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Which Management Style Best Represents You?

​Being in a management position requires you to take charge and guide your employees to ensure smooth operation of the company. How you take on this approach can depend on what management style you feel is best to get the job done efficiently.

Do you prefer a style 7 (Autocratic/Authoritarian), have your employees’ compromise on a decision while you monitor them (Laissez-faire), or a style somewhat in between (Democratic)? Some styles work better than others depending on the situation, so it can be beneficial to be able to adjust to the situation with a positive turnout. While there are many management styles out there, below are three main types to consider.


This style leaves hardly any room for input from employees and usually has clear guidelines on how tasks are supposed to be completed. While the name sounds negative, there are some positive aspects that derive from this type of management style.


Firstly, if leadership is lacking within the company, an autocratic manager can step in and take charge by assigning tasks, explaining goals, establishing deadlines, etc. Secondly, an autocratic manager can make quick decisions in stressful situations. There may be times where a decision needs to be made quickly; therefore, consulting with employees about possible alternatives might be too time-consuming, so the manager makes a unanimous decision.


Since most if not all the decisions are made by the manager, this can leave employees feeling like they are not making any contributions. This can disrupt morale and cause problems for the company due to the lack of creativity in ideas. Employees may want to quit because they cannot express any ideas they have especially in a field they may specialize in.


Firstly, listen to your employees. While you may not change your mind about a decision you’ve made, give the effort to show that you are willing to listen and consider their ideas. Secondly, give positive acknowledgements to employees when you feel the morale may be low. It is important to find and maintain that perfect balance when considering the autocratic/authoritarian style.


This style leaves almost all the decision making to the employees. The manager is not completely involved, but provides the tools for the employees to help them solve problems on their own. This style can be viewed as the opposite of the autocratic/authoritarian style.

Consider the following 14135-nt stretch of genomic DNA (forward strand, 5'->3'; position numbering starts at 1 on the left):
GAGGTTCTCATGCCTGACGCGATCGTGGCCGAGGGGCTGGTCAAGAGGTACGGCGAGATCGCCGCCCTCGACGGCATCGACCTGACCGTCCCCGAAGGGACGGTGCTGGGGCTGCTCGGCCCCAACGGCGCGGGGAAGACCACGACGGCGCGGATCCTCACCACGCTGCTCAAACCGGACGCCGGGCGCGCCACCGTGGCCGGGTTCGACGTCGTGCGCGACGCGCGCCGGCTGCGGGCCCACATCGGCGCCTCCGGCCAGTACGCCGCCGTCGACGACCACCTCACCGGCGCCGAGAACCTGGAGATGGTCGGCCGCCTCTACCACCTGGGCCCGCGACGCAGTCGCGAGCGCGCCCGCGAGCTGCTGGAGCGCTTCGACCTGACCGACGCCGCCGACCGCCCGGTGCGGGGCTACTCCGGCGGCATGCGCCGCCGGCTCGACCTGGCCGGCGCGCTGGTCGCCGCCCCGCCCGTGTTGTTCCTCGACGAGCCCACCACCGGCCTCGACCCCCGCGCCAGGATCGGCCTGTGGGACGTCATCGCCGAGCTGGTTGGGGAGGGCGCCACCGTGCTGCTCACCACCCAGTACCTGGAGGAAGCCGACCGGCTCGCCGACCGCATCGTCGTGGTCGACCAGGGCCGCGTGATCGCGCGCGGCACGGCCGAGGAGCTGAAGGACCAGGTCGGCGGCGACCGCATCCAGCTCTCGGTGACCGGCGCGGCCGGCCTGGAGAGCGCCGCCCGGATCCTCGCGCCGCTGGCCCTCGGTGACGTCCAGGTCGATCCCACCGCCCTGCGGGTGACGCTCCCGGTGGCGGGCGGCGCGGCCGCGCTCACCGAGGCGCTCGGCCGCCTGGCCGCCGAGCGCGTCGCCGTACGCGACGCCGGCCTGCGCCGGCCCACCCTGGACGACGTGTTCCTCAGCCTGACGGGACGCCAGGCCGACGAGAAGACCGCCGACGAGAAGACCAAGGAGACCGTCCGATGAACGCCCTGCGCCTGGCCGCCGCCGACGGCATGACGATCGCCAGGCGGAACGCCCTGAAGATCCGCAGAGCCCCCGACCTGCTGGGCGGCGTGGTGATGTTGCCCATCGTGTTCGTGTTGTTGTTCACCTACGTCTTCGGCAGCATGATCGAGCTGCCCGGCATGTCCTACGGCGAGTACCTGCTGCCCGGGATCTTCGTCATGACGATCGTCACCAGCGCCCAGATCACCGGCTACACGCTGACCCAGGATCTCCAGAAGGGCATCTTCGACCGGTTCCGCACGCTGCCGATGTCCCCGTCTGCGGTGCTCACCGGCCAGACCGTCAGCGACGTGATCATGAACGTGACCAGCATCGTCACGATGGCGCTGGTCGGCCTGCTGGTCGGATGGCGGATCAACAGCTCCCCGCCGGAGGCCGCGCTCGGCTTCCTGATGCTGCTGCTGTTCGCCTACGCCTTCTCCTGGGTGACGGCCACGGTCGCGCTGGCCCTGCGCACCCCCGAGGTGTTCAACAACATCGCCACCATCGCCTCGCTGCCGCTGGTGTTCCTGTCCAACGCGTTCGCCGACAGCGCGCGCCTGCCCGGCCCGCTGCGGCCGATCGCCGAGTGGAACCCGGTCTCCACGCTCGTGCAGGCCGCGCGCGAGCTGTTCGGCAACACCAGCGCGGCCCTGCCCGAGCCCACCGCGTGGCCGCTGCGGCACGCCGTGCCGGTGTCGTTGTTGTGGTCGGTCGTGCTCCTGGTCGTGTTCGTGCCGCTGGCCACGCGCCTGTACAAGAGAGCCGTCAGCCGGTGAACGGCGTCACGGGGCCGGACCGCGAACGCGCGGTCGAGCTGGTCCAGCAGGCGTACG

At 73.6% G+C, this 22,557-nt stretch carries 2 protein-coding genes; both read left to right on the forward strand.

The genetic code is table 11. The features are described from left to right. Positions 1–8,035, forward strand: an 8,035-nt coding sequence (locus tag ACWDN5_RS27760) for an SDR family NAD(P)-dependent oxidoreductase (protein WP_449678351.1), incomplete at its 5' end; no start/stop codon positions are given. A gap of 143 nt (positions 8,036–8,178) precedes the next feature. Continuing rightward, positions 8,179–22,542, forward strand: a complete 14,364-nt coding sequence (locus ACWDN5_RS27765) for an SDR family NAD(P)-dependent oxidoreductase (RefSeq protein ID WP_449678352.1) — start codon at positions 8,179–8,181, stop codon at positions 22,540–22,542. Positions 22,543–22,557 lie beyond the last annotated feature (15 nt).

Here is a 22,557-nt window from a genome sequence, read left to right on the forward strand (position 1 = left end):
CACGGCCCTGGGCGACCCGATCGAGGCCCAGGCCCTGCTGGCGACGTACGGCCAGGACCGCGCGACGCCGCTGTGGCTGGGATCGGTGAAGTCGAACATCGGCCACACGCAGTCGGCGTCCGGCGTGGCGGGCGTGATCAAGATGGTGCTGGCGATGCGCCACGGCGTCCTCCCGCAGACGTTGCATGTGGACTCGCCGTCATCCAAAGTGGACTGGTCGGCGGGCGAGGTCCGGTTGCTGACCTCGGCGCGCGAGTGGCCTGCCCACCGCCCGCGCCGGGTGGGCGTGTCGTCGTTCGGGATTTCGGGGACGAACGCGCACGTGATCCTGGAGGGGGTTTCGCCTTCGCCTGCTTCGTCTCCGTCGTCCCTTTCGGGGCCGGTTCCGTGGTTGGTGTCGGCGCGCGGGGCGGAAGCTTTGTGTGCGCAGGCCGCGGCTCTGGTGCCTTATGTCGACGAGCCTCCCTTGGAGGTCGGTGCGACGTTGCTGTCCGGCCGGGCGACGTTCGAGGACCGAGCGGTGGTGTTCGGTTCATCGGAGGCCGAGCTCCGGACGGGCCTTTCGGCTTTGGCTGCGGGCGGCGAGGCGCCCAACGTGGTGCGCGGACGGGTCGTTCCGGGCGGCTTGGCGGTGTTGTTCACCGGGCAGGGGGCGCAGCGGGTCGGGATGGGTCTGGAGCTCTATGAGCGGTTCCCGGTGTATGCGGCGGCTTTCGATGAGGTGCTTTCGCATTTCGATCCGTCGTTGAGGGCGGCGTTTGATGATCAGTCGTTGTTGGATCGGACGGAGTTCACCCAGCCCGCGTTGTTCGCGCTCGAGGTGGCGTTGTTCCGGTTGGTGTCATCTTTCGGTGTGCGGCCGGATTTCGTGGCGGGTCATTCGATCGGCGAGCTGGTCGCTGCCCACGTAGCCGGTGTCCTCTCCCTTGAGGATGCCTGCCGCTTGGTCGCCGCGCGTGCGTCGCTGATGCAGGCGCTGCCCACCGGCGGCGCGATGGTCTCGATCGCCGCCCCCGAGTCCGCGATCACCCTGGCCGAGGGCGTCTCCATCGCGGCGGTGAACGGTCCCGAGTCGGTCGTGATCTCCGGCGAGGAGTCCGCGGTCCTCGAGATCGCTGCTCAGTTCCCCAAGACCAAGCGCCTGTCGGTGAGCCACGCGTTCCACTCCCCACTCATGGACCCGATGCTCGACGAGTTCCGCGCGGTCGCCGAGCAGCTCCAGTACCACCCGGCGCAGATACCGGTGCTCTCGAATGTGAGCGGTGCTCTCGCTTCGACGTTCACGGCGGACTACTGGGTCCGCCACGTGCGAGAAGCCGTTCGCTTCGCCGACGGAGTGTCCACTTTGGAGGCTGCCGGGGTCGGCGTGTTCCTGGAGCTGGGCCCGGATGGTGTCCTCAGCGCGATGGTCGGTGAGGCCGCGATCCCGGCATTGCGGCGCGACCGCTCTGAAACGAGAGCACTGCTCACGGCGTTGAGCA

Without restrictions, employees can express creativity when completing work or projects. Also, workers experienced in a certain field can complete tasks in a fast and efficient manner when given the chance to work independently, which can allow for increased productivity within the company. This style can give motivation to employees because they can express themselves through their work.


It is important not to seem uninvolved. Employees may see that you are not involved or do not care about the work or projects and the employees may feel the same. If you do not care, they may not care, and then deadlines are missed. Understanding the current morale and skills of your employees is critical; otherwise you are leaving the groups to distribute work amongst each other which could lead to arguments and confusion.


Do not make the mistake of this being a lazy type of manager. To be an effective laissez-faire type manager, manage but do not micro-manage. Also, trust your employees and give them the right tools and guidance to be successful.


The democratic leader leaves room for discussions and expression of opinions as well as being there to provide guidance. Although the manager will have the final say in situations or projects, creativity is encouraged and the manager has diverse options to choose from.


Just like laissez-faire, employees feel they can express themselves and that their opinion matters. Because employees can express themselves, they may care more about the solution or final product which can increase work productivity.


Similar to autocratic/authoritarian, some may feel that their opinions or ideas do not matter because the manager usually has the final say. While planning, creative or more efficient ideas might get left out because they were not viewed that way by the manager. This may cause morale to lower and/or a decrease in productivity. Lastly, if a decision needs to be made quickly, allowing a group discussion and picking the best solution might not be ideal.


Start by encouraging employees to embrace their creative side to come up with diverse ideas and opinions. After that, take your time (if possible) to carefully consider those ideas and opinions. There is also no need to rely on your employees for every single decision you have to make. This can lead to procrastination and may have your employees question your management.

Key Takeaways:

  • 3 main management styles (Autocratic/Authoritarian, Laissez-Faire, and Democratic), but also many more.

  • No perfect style

  • There is not only one way to manage your employees.

  • Some situations could have you change your perspective on how you plan to handle certain situations.

  • It would be beneficial to get a better understanding of what your management style is and to avoid the negatives as much as possible.

  • There are other styles of management

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